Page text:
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Lion (2016)


Dev Patel as Saroo, with Rooney Mara as Lucy, in “Lion”

Sometimes, the simple power of the story overtakes your criticism. While Lion has some moments that I would question, there is no doubt that the end result of the narrative is simply engrossing and human.

Directed by Garth Davis, Lion tells the amazing true story of Saroo, a young indian man who was adopted by Australians as a child, only to venture out to find what happened to his family he lost as a five-year old (with much help from the wonders of Google Earth). The film starts with Saroo as a child (played by a wonderful newcomer named Sunny Pawar). He ventures out with his brother Guddu (Abhishek Bharate) to gather food when circumstance force Saroo to be taken away. Some of these scenes do tend to drag on a bit for me, but Pawar is more than up to the task of carrying it all on his small shoulders. Eventually, he meets his foster parents, played by David Wenham and Nicole Kidman. They also adopt another child, Mantosh.

The second half of the film is showing Saroo as an adult (now played by Dev Patel). He juggles trying to cope with his family problems (his brother Mantosh is rather uncontrollable), he wishes not to tell his parents about his yearning to find his birth mother, and even has trouble expressing himself to his girlfriend Lucy (Rooney Mara). All the actors handle themselves well, especially Patel and Kidman. There is a scene between these two that I felt was a little unneeded at first, but it is affective nonetheless. It reminds us that Nicole Kidman is not a past Oscar winner for nothing.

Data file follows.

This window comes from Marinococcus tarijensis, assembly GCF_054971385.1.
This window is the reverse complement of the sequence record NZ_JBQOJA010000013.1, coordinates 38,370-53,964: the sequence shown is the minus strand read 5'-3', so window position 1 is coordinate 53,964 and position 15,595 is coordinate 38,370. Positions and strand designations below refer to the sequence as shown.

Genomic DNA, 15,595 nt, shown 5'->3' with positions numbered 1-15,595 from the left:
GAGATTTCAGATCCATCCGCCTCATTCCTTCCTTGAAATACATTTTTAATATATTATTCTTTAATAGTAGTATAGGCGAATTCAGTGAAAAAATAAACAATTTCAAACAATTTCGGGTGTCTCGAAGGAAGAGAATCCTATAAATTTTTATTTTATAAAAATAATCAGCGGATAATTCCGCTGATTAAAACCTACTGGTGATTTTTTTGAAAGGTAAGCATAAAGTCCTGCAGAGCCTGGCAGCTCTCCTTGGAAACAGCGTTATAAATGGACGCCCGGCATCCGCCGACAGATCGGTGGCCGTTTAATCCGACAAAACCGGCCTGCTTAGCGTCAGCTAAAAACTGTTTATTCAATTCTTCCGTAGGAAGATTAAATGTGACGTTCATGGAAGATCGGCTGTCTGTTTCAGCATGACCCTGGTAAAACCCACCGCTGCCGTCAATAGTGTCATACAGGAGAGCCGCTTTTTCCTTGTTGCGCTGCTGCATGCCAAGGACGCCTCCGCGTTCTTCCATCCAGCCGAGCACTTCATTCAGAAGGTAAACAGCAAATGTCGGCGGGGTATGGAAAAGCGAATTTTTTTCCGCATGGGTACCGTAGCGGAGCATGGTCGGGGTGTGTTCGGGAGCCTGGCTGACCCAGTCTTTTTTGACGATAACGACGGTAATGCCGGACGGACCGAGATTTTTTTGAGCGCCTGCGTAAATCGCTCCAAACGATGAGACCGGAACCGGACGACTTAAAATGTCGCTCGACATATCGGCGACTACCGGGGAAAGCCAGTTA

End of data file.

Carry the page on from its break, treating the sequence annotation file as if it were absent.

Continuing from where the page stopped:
Parents, the movie does have some rather mature themes, and a bit of sensuality. There is not much swearing I can remember. Basically, middle school and up would be ok.

Again, I mention that there are some parts of the movie that did not work for me and may have dragged on, but by the end (which I won’t give away), I did not care. It is still a heck of a story that is more than worth being told.

(Note: The meaning of the title Lion was something I was questioning, but it does make sense by the end).

Overall: Three and a Half Stars *** 1/2

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